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Joan Rankin (1940-) - Sidelights

review children cat books

South African author and illustrator Joan Rankin was born and raised in the city of Johannesburg, where she still lives today. After studying painting, weaving, and pottery in college, she set out to become an illustrator, mostly geared toward adults. In 1986, however, she began illustrating books for children. One of her early works, The Far-Away Valley, won first place in the HAUM-Daan Retief competition for children's book illustrations. Rankin has illustrated her own books, as well as those of other authors. Her favorite mediums to work in are watercolor, crayons, and pencils, also using airbrushing, collage, and rubber stamps. Most of Rankin's books deal with young children and the real life situations that they face.

One of Rankin's first self-illustrated books was The Little Cat and the Greedy Old Woman, in which an old woman spends her day preparing a delicious meal for herself, ignoring the meows of her hungry little cat. The cat finally helps himself to some of the old woman's food and is thrown out into the rain as punishment. What happens next allows the cat to get sweet revenge. A Books for Keeps reviewer wrote, "This story has the feel of a cautionary tale, and could provide lots of interesting discussions." In Wow! It's Great Being a Duck, Lillee is a newborn duck who still has some shell stuck to her. Unfortunately, it is covering her eyes. Her mother warns her to stay away from the fox, but since Lillee cannot yet see, she allows the fox to befriend her without realizing who it is. In the nick of time, the shell falls off, and Lillee scampers and swims to safety. Booklist's April Judge remarked that children will enjoy the tale "because they will realize the case of mistaken identity before the duckling does."

In You're Somebody Special, Walliwigs!, Walliwigs is a parrot who gets separated from his mother and ends up living with a group of chickens. One of the chickens, Martha, immediately adopts and loves Walliwigs. But the parrot gets a different welcome from the other chickens, who make fun of him. Much to the sadness of Martha, Walliwigs is taken away to the Institute of Ornithology, where it is discovered that he is rare and, in fact, an endangered species. When she finds this out, Martha rejoices to learn that Walliwigs will be taken care of properly. Booklist's Shelle Rosenfeld commented that "This delightful, reassuring story celebrates the many meanings of family," while a Publishers Weekly reviewer called the book "endearing and uplifting."

Continuing with animal protagonists, First Day deals with Haybillybun and his first day at puppy school. He begins to imagine all kinds of problems that might crop up in his day: his name is too long, his fuzzy ears will keep him from hearing his teacher, or his "slip-slideyfluffy-feet" will stop him from being able to run and play. However, after none of his fears are realized, the young pup has great fun. Predicting that the title will appeal to parents and children preparing for the beginning of school, a Kirkus Reviews critic found it "difficult to resist the beautiful watercolor illustrations that give such personality to the worried puppies and his friends."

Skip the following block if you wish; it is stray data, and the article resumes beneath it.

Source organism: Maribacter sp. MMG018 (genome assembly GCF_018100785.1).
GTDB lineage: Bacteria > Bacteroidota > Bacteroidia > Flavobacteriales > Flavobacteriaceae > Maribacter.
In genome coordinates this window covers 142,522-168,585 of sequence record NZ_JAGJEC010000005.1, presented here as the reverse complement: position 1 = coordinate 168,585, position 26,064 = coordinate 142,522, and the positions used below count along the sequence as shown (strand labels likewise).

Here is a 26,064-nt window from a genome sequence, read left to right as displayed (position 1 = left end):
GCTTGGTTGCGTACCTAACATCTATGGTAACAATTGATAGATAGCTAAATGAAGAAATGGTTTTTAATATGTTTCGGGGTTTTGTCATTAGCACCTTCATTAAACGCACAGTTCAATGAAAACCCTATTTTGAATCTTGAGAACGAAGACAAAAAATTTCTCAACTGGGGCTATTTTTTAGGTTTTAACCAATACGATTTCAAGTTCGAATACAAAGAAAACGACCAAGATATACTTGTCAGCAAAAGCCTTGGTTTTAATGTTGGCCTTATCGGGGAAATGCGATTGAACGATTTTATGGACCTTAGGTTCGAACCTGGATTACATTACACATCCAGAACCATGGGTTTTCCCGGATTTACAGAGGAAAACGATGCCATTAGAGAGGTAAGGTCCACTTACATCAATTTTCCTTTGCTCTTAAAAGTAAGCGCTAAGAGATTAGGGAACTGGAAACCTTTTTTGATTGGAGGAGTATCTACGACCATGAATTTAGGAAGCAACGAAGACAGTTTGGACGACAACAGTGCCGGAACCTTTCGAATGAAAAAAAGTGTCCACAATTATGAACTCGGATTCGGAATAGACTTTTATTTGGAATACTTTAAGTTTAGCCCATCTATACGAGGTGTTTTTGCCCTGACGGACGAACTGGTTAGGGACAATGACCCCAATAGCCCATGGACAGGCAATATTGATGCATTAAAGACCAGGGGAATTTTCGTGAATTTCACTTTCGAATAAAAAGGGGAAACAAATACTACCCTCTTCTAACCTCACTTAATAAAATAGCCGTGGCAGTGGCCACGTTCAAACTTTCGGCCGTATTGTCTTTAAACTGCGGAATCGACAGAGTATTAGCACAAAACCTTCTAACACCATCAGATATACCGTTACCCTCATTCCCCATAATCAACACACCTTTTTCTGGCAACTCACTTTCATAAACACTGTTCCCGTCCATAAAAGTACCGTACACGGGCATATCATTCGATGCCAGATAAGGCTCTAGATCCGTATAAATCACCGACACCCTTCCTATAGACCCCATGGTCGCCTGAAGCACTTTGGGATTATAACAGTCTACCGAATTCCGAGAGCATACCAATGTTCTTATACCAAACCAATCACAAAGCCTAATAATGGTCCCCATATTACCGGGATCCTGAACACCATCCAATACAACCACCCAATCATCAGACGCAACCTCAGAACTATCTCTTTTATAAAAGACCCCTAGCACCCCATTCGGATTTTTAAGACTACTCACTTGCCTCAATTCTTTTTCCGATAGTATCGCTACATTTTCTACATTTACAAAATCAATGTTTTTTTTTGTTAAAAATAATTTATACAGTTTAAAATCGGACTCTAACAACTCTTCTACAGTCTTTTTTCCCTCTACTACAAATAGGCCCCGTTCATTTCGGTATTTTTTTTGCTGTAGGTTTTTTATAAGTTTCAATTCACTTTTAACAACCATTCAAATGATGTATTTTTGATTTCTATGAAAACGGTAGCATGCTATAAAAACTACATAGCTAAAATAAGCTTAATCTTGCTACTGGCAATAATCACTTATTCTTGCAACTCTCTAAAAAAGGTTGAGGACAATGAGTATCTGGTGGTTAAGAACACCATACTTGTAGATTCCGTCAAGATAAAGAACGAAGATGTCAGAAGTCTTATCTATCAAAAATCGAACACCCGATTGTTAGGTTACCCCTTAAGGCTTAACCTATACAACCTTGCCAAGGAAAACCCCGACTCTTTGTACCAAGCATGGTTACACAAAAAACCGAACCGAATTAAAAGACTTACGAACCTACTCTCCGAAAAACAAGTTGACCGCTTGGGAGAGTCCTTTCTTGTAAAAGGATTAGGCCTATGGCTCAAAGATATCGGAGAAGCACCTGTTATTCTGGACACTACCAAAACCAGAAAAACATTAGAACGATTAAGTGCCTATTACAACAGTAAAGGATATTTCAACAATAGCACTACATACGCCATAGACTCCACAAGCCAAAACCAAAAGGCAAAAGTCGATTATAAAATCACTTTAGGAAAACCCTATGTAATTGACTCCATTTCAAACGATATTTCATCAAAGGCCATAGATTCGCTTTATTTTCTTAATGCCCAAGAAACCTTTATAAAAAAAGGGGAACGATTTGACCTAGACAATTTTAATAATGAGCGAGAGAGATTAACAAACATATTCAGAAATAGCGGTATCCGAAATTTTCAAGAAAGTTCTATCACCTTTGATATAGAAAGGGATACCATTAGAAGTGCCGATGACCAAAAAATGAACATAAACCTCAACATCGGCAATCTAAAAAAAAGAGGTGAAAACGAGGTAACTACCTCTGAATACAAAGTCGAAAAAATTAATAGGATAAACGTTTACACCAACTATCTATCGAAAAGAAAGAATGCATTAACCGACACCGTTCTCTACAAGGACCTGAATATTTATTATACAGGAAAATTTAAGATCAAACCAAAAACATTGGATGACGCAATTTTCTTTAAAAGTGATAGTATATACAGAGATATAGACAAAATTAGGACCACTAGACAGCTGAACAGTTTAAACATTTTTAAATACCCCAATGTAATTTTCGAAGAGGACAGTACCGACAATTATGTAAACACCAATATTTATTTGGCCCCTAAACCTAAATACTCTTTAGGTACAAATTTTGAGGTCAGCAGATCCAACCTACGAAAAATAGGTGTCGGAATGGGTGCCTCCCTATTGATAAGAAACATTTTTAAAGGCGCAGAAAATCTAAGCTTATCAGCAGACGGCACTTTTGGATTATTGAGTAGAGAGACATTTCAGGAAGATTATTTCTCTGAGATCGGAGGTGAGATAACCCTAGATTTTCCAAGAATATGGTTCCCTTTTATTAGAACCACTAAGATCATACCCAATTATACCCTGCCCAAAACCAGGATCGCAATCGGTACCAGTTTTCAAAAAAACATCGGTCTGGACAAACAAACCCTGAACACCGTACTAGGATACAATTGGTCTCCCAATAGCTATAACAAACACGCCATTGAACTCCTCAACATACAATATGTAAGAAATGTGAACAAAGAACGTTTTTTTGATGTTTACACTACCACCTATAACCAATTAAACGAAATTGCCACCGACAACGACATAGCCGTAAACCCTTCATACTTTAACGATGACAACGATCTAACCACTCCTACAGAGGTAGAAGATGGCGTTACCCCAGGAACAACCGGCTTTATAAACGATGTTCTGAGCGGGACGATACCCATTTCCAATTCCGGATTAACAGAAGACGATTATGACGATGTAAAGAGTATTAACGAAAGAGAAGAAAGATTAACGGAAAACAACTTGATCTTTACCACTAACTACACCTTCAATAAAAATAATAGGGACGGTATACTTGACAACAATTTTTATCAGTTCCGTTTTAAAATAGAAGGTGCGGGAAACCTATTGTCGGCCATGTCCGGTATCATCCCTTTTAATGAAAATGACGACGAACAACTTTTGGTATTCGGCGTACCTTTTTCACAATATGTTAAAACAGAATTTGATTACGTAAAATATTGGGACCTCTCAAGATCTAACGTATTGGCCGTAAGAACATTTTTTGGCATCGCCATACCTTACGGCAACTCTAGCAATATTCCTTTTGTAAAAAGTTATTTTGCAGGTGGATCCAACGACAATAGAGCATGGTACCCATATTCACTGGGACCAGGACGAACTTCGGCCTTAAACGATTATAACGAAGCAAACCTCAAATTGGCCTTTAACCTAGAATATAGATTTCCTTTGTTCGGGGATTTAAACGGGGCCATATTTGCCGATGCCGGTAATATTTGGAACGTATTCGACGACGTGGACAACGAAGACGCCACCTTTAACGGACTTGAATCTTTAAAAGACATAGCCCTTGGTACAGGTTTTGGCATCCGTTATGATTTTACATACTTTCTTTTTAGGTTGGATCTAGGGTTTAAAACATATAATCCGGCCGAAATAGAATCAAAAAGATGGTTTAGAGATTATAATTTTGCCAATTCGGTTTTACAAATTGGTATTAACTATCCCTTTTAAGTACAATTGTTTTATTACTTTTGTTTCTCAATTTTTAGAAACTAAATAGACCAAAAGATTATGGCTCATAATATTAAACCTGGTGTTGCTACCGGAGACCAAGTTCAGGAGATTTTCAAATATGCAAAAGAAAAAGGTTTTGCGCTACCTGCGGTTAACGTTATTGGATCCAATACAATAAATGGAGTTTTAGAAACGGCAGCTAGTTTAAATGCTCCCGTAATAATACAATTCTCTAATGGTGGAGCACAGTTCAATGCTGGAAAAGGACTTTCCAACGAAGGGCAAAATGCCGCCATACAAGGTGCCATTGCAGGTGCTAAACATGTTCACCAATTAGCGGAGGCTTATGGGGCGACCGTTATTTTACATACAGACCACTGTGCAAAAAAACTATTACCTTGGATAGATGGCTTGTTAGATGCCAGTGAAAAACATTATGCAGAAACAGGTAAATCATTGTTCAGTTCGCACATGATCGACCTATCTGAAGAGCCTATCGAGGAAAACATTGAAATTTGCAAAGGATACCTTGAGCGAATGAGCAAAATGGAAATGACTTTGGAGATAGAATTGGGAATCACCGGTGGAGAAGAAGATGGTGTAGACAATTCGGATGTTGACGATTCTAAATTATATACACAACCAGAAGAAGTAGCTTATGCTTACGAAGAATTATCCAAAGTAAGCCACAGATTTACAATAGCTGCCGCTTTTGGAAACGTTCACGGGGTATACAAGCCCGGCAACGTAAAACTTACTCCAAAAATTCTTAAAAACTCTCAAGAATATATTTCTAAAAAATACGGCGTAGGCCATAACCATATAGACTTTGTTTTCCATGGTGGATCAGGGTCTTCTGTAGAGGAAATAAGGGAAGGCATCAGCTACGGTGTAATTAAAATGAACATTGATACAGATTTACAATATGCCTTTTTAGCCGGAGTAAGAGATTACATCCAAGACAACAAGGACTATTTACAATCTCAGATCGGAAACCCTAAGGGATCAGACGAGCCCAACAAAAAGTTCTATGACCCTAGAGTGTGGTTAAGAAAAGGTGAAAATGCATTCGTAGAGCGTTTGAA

Rankin once told SATA: "I started as an abstract painter, then moved into weaving, making hand-woven puppets, and lastly children's book illustrating and writing. Being creative and using the imagination is a very important part of my life. It is something I wish to encourage in children. Through children's books and visiting schools, I hope to widen . . . children's horizons, by showing them book illustrations, drawing for them, and showing them shadow puppet theatre.


"Many of the books I have illustrated have been African folktales. These stories are of special value, I think. Through my writing, I try to address areas that are painful to small children. Often I use animals as the main characters. Humor and quality are essential ingredients."



Biographical and Critical Sources

BOOKS


Rankin, Joan, First Day, Margaret K. McElderry (New York, NY), 2002.


PERIODICALS


Booklist, June 1, 1998, April Judge, review of Wow! It's Great Being a Duck, p. 1781; July, 1999, Shelle Rosenfeld, review of You're Somebody Special, Walliwigs!, p. 1954; September 1, 2001, Susan Dove Lempke, review of Mrs. McTats and Her Houseful of Cats, p. 113; June 1, 2002, Hazel Rochman, review of First Day, p. 1743; November 1, 2003, Kay Weisman, review of A Frog in the Bog, p. 508.

Books for Keeps, January, 1999, Judith Sharman, review of Scaredy Cat, p. 18; September, 1999, review of The Little Cat and the Greedy Old Woman, p. 22.

Horn Book Guide, spring, 1997, Anne Deifendeifer, review of Scaredy Cat, p. 809; September, 1999, George Hunt, review of The Little Cat and the Greedy Old Woman, p. 22.

Kirkus Reviews, June 1, 2002, review of First Day, p. 809.

New York Times Book Review, April 27, 1997, review of Scaredy Cat, p. 29.

Publishers Weekly, December 22, 1997, review of Wow! It's Great Being a Duck, p. 58; May 3, 1999, review of Scaredy Cat, p. 78; June 7, 1999, review of You're Somebody Special, Walliwigs!, p. 82; January 15, 2001, review of Wow! It's Great Being a Duck, p. 78; May 28, 2001, review of Mrs. McTats and Her Houseful of Cats, p. 87; May 27, 2002, review of First Day, p. 59.

School Library Journal, March, 1998, Patricia Pearl Dole, review of Wow! It's Great Being a Duck, p. 186; August, 1999, Alicia Eames, review of You're Somebody Special, Walliwigs!, p. 141; July, 2002, Lisa Gangemi Krapp, review of First Day, p. 97.


ONLINE


Children's Literature Research Unit, http://www.childlit.org.za/ (October 1, 2003), biography of Joan Rankin.*

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